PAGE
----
There was a time when platooning was something that was best left to the military but in a truck environment, which is increasingly dominated by technology, platooning is the new buzz word in the world of truck connectivity.
German truck maker Daimler has unveiled what it claims is the first example of semi autonomous truck platooning, which it is calling Highway Pilot Connect at a Campus Connectivity event in Dusseldorf.
Wolfgang Bernhard, head of Daimler Trucks and Buses was at the event and said “If you asked me to blueprint the connected truck, I’d say this truck will always be driving, it will always be fully loaded, never be stuck in a traffic jam, it will never fail, and it will be piloted by a happy driver.”
He added that with such a truck, there would be no paperwork, accidents or breakdowns – before admitting he is “well aware that we might never completely get there. But it’s the direction we’re taking. At full speed. And with a hot heart.”
Bernhard also conceded that connectivity is a fuzzy term. “Autonomous driving is easy to explain,” he said to a large audience that included journalists drawn from 36 countries.
“The driver takes his hands off the wheel, his feet off the pedals — and that’s it. Connectivity is not so easy to explain.”
Indeed, a definition of connectivity offered by Daimler describes it as much more than integrating truck-generated data: “Connectivity is when everyone communicates with everyone and everything else, to the benefit of all parties involved… when all those participating in this tight-knit communication network receive the correct information at the right time and in the right place.”
In this case, it’s all about connecting trucks to the Internet of Things. That’s techie shorthand for the vast and growing network of electronic devices that gather and exchange data.
For truck makers, connectivity is not just a buzzword.
Daimler, for one, sees connectivity as the means to leverage the data generated and shared by trucks to radically transform transportation logistics. Its reason for doing so is lofty as well: to benefit everyone from truck drivers to shippers to motorists and everything from the economy to the environment.
Pointing to ever-increasing freight volumes on the one hand and road networks that “will not triple,” Bernhard said the challenge ahead for logistics is huge.
On the other hand, he argued that “logistics takes place in a big network with the truck in its center. So far, the connections of this network are sketchy, sometimes they barely exist. That’s because the flow of information — of real-time information — is weak. The consequence is a waste of resources.”
By contrast, he said that now “a revolution” is taking place.
“We have a vision of the future where the entire transportation process is completely seamless. Where the flow of goods on the road is mirrored by a flow of information from the Internet in real time. Where the connected truck is the main data node at the center of the logistics network.”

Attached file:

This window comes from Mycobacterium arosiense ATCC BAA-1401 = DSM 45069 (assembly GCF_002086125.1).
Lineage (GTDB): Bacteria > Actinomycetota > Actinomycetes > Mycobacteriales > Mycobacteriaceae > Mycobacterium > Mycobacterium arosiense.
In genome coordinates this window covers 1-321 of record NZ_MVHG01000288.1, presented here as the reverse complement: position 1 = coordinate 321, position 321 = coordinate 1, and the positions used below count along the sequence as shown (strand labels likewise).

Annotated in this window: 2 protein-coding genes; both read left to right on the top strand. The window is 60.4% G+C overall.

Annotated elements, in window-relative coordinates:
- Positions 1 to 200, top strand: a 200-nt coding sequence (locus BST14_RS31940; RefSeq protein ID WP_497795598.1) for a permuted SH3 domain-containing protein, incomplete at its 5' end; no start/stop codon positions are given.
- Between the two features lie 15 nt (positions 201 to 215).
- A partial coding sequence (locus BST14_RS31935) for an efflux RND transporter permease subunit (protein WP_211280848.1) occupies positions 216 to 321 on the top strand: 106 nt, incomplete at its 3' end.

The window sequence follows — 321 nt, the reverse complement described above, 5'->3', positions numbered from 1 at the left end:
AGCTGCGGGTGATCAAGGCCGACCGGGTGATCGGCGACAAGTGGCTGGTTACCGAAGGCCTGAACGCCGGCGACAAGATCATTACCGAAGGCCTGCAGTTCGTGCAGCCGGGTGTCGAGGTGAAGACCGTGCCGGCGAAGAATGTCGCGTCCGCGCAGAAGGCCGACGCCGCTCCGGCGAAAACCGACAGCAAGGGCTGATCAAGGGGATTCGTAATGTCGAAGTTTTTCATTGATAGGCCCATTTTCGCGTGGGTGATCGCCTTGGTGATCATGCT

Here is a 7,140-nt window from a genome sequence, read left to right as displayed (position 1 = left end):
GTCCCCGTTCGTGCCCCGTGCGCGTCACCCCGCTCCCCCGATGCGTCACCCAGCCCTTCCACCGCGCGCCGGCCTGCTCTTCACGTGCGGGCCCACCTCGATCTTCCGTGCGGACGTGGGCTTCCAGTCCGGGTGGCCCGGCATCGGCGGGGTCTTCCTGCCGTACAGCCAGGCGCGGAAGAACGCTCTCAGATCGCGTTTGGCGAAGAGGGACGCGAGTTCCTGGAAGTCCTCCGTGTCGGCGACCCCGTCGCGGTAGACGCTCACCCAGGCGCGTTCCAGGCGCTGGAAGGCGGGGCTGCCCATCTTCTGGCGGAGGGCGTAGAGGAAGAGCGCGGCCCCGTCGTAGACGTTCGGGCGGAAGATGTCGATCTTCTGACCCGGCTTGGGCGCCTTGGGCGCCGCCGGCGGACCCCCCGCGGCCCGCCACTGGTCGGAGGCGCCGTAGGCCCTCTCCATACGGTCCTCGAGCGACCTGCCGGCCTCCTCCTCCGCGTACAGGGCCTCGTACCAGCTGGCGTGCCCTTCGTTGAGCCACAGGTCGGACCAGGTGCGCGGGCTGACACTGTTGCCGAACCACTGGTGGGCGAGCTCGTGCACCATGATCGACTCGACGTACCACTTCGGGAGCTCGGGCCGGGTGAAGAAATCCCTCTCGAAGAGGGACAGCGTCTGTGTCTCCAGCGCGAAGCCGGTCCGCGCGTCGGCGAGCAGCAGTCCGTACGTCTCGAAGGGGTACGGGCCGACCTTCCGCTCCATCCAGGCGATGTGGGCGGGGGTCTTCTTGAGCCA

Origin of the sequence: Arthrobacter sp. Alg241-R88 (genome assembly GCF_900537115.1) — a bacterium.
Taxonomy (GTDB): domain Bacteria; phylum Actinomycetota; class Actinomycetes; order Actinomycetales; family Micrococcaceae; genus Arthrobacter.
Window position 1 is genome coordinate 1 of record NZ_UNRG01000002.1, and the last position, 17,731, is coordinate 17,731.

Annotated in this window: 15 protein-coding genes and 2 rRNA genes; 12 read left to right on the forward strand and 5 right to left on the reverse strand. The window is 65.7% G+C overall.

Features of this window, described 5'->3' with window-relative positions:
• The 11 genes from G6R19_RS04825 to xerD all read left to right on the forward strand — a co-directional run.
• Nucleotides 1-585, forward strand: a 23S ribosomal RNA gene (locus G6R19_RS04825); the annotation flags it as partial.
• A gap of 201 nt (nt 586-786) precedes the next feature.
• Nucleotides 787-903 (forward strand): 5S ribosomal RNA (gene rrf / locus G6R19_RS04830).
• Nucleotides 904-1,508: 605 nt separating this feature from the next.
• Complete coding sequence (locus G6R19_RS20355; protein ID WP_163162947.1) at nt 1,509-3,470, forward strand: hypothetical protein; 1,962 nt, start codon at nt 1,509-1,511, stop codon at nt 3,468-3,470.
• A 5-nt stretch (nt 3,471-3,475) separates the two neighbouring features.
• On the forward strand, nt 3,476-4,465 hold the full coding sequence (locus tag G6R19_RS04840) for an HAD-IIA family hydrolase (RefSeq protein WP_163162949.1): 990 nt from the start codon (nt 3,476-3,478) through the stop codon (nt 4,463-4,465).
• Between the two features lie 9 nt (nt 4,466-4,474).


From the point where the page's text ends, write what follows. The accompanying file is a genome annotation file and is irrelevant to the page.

That’s the big picture. Bernhard predicted that over time, “connectivity will create a whole new universe of applications,” which will improve everything from fuel efficiency to load and route planning, loading/unloading times, empty miles, traffic congestion, border/customs clearance, insurance rates, and driver productivity and job satisfaction.
Daimler has pointed out that connectivity will involve advancing both vehicle-to-vehicle (V2V) and vehicle-to-infrastructure (V2I) communications. The autonomous or “self-driving” truck is also part of the OEM’s picture, as it requires full-scale connectivity in the form of V2V communications to function.
The company started down the connectivity road 30 years ago when its Prometheus research project “laid the foundations for today’s fully networked vehicle.”
More recently, Daimler showcased its Highway Pilot autonomous vehicle technology in two trucks, the Mercedes Benz Actros cabover, for European and other markets, and its North American counterpart, the Freightliner Inspiration Truck.
The Freightliner Inspiration, based on the Cascadia production model, was the first autonomous truck to gain approval to operate on public roads, in 2015, thanks to the State of Nevada.
Shortly after, a standard Mercedes-Benz Actros equipped with Highway Pilot was approved to run on German public roads as a test vehicle. It’s permitted to drive on all Autobahns in semi-automated mode. That means that while the vehicle drives autonomously, the driver must constantly monitor the system and be able to take control at any time.
At its international media event in Dusseldorf on March 21, Daimler showed off its next advance in autonomous vehicles, the Highway Pilot Connect System
It enables several autonomously driving trucks including the lead unit to temporarily platoon as desired. A vehicle can pull out of the platoon at any time and equipped trucks can join the platoon at any time.
Daimler called the Highway Pilot Connect extension “a further step in the rapid progress towards the transport system of tomorrow